Conception of intuition: From the Western philosophy, science, and religion to traditional Vietnamese philosophical thought
Vu Hao Nguyen – Daniel Slivka – Nadezhda V. Telegina – Natalia A. Zaitseva – Zhanna M. Sizova
Intuition is one of the unique human powers to quickly and directly realize the truth of things without any rational analysis or logical thinking process. However, intuition has not really been properly stressed in Western rationalist philosophy. In this article, based on analyzing some conceptions on intuition in the history of Western philosophy, science and religion, we give some comparative interpretations on intuition from traditional Vietnamese philosophical thoughts, especially Confucianism, Daoism, Buddhism, Zen Buddhism... to show that (1) intuition is a universal term that is valid not only in Western philosophy but also in Eastern philosophy, particularly in Vietnamese philosophical thought; (2) intuition is understood in traditional Vietnamese philosophical thoughts mainly as irrational, mystical intuition, and (3) this view has certain similarities to some irrational conceptions in Western philosophy in the twentieth century and today. Since this topic has been scarcely discussed in the academic literature, especially in terms of East-West comparison, the aim of our study is to offer a comparative analysis of existing views and their historical roots.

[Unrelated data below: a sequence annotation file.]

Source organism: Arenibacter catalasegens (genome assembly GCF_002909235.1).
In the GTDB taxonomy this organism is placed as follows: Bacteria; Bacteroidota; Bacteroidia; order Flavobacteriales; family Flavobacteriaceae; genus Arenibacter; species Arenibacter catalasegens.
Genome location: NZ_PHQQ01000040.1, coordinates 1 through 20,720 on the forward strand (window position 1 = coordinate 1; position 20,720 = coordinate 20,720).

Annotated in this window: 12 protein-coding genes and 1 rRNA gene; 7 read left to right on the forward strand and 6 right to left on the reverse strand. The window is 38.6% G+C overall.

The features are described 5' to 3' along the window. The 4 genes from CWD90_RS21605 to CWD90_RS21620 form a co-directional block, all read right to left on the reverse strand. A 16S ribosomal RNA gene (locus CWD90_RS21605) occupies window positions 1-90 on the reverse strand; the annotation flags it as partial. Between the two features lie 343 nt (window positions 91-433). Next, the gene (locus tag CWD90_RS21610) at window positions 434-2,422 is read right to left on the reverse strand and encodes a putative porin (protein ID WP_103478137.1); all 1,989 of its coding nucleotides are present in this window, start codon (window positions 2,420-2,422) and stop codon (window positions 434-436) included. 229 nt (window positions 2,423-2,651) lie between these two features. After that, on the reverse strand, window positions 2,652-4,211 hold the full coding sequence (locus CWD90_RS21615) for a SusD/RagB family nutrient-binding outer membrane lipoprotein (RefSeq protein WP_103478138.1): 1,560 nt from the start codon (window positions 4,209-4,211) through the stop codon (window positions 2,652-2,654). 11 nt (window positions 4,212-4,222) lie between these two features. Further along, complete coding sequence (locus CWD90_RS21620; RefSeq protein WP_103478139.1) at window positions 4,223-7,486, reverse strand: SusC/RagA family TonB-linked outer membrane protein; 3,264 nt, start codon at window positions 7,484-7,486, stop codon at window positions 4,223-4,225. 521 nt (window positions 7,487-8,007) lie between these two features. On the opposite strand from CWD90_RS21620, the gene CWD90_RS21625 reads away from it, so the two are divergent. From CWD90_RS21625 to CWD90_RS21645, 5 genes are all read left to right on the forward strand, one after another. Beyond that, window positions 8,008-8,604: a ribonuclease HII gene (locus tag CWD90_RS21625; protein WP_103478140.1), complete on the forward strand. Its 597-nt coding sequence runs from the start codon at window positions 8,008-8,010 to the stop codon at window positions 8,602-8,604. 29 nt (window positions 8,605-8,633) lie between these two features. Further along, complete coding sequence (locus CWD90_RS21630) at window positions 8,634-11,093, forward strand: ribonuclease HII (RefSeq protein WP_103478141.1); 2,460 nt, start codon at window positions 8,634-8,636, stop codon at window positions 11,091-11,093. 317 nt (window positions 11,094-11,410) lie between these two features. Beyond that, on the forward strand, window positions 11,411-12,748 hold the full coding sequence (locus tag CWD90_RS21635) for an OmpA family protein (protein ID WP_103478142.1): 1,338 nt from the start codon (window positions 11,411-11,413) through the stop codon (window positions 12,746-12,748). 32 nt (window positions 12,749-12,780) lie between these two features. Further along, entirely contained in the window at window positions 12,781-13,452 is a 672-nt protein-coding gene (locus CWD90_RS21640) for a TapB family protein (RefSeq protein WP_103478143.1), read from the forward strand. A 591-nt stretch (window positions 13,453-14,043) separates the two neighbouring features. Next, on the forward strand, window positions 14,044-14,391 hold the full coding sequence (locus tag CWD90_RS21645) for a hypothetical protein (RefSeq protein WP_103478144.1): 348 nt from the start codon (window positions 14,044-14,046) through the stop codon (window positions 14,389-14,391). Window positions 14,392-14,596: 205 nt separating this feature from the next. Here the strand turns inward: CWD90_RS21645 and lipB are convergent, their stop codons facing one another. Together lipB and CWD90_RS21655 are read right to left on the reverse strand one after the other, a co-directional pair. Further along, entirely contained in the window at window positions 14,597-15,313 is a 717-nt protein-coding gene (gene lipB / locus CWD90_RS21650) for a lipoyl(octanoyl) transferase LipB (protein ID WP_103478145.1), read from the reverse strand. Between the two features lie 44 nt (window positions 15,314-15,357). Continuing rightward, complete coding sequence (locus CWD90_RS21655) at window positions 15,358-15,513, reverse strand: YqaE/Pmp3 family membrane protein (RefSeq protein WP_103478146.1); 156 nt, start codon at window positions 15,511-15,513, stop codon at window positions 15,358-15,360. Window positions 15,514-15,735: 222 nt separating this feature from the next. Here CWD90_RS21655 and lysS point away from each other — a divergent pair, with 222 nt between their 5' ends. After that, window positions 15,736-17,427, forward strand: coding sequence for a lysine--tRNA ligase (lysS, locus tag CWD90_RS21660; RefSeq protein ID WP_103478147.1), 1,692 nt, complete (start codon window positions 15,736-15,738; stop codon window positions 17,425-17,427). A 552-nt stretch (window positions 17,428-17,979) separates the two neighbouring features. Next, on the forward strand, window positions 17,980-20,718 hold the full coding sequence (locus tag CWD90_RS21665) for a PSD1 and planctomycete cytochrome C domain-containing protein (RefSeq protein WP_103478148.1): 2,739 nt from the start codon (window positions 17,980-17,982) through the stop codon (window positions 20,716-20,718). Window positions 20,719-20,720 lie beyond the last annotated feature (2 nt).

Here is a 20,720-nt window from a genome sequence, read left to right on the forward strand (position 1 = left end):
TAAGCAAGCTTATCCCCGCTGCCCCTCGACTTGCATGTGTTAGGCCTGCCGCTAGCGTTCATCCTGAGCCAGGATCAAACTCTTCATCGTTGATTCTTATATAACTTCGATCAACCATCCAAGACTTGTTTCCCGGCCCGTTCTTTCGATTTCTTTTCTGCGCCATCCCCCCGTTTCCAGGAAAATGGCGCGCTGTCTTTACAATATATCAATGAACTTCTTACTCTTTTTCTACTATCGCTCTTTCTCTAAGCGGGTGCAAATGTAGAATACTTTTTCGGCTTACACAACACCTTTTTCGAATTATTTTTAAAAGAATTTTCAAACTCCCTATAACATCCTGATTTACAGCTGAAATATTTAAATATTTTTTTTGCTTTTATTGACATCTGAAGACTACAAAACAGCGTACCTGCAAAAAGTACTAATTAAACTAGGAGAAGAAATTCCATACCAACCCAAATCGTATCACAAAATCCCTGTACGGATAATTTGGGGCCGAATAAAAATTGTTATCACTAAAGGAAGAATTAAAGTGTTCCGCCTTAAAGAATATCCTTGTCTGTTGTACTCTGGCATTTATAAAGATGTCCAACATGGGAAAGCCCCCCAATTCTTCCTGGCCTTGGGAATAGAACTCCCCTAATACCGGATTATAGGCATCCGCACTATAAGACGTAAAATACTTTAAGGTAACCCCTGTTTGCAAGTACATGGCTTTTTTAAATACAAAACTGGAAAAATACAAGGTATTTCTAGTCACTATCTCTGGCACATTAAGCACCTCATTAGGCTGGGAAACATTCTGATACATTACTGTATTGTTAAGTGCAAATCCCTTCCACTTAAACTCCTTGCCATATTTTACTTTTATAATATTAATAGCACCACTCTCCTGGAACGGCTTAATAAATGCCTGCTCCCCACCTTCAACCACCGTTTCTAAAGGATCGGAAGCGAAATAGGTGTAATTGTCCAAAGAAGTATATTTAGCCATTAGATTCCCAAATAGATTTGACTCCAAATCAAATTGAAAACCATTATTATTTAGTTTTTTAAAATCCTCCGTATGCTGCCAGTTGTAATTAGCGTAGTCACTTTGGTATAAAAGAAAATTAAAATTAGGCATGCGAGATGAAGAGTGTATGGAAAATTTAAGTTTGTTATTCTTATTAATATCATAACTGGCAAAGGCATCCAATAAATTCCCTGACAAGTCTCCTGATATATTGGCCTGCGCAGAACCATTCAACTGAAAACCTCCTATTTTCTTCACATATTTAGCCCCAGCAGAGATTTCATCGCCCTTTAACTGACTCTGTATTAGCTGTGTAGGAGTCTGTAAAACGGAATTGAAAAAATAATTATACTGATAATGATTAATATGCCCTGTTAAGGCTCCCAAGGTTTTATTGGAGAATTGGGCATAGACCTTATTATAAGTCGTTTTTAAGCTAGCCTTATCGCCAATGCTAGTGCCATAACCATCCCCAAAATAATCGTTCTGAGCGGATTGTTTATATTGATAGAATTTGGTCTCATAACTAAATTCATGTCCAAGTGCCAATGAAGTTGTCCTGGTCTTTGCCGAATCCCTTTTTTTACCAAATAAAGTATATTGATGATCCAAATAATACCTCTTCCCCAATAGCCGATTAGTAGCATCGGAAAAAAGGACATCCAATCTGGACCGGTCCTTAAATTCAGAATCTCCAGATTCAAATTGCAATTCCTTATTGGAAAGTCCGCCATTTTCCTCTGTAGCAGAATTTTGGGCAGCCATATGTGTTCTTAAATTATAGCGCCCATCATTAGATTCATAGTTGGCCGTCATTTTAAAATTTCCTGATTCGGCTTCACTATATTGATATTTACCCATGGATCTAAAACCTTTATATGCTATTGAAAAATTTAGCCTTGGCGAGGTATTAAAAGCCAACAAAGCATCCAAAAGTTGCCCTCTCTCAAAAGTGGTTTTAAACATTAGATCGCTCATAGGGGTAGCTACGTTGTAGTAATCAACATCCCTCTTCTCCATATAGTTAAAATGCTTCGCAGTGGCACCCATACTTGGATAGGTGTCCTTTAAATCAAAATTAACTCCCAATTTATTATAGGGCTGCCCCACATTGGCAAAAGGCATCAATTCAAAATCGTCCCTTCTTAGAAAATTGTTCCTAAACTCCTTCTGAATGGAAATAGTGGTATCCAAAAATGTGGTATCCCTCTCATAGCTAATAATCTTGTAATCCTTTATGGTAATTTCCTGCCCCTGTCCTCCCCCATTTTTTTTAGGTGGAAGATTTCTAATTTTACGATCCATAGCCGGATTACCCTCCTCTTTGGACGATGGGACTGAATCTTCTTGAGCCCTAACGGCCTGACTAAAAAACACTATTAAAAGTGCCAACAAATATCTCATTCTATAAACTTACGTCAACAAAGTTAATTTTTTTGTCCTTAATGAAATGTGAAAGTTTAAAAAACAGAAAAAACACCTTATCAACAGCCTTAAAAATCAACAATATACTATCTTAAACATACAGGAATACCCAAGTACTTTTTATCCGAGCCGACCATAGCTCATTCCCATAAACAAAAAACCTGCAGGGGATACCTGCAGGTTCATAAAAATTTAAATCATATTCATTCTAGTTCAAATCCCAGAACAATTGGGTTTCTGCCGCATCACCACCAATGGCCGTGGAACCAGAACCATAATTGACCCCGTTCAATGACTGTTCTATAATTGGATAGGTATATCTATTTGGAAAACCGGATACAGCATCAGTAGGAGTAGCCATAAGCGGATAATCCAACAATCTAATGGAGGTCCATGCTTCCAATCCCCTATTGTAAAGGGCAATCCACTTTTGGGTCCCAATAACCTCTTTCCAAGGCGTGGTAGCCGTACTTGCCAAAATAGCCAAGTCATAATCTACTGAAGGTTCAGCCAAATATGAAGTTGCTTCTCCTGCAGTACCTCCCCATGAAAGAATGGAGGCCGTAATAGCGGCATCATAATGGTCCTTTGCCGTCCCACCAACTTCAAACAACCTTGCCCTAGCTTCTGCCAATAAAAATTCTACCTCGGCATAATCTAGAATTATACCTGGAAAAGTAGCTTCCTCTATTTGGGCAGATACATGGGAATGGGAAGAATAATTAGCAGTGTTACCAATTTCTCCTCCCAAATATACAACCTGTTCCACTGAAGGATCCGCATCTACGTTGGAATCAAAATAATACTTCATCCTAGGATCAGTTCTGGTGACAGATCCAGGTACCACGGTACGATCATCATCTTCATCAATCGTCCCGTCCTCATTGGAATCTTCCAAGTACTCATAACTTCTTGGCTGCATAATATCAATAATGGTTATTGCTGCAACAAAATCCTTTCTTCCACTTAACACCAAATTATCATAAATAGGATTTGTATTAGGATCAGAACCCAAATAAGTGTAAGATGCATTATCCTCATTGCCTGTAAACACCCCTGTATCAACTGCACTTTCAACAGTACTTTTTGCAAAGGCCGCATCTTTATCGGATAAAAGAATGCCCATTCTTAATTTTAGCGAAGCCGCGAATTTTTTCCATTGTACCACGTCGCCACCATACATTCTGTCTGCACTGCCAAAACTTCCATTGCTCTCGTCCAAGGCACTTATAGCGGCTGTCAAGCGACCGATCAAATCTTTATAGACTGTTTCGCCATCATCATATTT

Key words: Intuition, Western rationalist philosophy, irrationalism, traditional Vietnamese philosophical thought, Confucianism, Daoism, Buddhism, Zen Buddhism, East-West comparative philosophy
Pages: 216 - 227